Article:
Life on Other Planets from a Biological Perspective: Sexless Life Forms
About the biological perspective of life on other planets taking into account the forms life takes, consider sexless life forms who don't follow normal reproduction patterns.
Life on Other Planets: Another View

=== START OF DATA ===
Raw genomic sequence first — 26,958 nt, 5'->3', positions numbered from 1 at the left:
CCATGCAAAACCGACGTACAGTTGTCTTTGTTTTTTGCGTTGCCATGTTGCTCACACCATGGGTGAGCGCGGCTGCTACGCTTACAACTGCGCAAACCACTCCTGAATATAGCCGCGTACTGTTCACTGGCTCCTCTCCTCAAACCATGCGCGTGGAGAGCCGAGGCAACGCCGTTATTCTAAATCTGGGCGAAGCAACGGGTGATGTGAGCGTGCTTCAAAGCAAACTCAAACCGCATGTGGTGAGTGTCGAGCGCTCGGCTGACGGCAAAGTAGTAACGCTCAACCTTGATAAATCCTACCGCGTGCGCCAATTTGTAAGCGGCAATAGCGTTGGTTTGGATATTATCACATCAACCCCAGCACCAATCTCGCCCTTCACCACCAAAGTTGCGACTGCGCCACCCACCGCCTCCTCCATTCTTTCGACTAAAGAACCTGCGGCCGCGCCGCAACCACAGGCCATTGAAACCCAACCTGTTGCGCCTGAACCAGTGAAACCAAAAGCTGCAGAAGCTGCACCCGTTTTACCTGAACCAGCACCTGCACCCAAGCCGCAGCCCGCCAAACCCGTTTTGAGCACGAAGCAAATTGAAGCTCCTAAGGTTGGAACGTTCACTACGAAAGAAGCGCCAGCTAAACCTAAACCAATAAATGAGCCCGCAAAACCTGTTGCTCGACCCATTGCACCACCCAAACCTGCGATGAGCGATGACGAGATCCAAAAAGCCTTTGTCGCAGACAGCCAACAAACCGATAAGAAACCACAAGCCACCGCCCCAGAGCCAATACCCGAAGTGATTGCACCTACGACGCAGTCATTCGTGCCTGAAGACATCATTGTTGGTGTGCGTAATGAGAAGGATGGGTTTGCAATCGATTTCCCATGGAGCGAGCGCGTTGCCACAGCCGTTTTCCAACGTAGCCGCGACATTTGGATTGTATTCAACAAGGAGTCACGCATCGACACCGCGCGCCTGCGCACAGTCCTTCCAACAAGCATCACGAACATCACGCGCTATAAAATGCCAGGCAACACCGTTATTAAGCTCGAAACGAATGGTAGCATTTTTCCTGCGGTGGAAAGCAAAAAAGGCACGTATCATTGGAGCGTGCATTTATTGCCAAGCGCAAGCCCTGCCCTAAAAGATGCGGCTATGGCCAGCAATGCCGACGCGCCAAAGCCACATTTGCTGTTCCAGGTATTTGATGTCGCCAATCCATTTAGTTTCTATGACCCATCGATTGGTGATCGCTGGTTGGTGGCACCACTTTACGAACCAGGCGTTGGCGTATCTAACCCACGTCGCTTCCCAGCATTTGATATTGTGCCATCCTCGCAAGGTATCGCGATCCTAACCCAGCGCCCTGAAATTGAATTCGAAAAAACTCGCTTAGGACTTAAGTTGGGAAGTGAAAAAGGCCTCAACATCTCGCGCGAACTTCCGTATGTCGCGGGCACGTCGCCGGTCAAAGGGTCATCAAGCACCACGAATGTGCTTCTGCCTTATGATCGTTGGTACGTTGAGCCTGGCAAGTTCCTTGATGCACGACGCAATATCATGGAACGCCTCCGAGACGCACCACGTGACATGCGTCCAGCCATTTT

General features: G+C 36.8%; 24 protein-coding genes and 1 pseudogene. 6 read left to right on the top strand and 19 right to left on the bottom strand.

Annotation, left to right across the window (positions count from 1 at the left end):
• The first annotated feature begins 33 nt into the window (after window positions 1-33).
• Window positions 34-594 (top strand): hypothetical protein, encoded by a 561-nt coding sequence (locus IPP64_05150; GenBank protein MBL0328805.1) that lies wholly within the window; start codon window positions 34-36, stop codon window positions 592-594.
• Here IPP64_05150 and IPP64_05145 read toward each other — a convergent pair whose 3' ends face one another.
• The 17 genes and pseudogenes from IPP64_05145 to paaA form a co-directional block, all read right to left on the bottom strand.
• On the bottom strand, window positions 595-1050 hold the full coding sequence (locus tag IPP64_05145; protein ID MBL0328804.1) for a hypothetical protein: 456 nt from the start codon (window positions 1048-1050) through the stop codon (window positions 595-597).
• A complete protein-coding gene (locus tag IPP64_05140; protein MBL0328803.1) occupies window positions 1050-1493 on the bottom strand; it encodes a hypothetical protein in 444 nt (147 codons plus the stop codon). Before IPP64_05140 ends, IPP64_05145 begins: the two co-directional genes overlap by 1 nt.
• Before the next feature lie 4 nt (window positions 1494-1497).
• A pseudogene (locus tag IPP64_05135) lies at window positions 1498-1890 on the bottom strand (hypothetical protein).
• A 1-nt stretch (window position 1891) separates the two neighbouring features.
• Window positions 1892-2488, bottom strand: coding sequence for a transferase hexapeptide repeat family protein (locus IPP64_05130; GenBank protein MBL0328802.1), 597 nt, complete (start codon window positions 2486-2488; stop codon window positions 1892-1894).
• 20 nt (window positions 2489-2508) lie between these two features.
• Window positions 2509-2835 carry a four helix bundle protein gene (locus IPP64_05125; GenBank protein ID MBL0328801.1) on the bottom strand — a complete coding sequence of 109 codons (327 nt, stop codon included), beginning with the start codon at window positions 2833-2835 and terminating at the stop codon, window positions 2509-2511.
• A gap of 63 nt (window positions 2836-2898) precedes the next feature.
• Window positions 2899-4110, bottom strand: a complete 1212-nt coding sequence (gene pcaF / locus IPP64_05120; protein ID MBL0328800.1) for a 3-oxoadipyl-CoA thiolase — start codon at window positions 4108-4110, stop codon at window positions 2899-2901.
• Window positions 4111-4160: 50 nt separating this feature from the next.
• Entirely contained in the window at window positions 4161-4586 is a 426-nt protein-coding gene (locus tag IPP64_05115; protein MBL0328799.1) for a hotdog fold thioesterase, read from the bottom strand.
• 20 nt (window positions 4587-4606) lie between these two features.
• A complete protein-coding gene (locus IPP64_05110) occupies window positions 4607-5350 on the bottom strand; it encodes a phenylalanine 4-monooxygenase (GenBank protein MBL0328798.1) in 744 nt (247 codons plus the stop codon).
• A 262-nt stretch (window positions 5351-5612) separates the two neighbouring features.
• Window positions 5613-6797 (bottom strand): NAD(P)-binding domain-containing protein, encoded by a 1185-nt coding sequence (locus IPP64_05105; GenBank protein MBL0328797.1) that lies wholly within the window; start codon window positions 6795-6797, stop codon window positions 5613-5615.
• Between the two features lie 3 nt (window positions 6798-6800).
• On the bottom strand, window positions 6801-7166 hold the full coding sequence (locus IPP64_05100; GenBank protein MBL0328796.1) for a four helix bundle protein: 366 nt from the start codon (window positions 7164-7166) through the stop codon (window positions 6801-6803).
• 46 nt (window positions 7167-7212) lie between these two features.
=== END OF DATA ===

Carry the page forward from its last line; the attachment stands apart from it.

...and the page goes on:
Sexless life forms. We tend to think of terrestrial reproduction methods as being such that animals just naturally go in 2s, as they did in entering the Ark. The many forms which manage to reproduce without the benefit of a male and female are rarely considered, being dismissed as lower life forms. Many creatures are bisexual or hermaphroditic; each individual is able to act as both a male and female. Sometimes the sex of an individual animal changes from one breeding season to another, so that a creature is a spermatozoa-producing male one season and an egg-producing female the next. Within this broad hermaphroditic framework, there are innumerable variations. At least one species of "higher" form--a vertebrate--is a complete hermaphrodite. This is a small marine fish (Serranus subligarius) commonly called the banded flamefish or belted sandfish. Every mature fish of this species, writes marine specialist William M. Stephens, "possesses at the same time functioning male and female organs. The flamefish can produce eggs and also the sperm to fertilize them. It is literally a fish that can theoretically propagate without a mate." Although no other vertebrate is known usually to produce offspring without a mate, the existence of hermaphrodites on this planet would certainly argue for the possibility of such a form of reproduction on other planets. And this would be only the beginning. Further speculation is possible until we reach the limit of comprehension.
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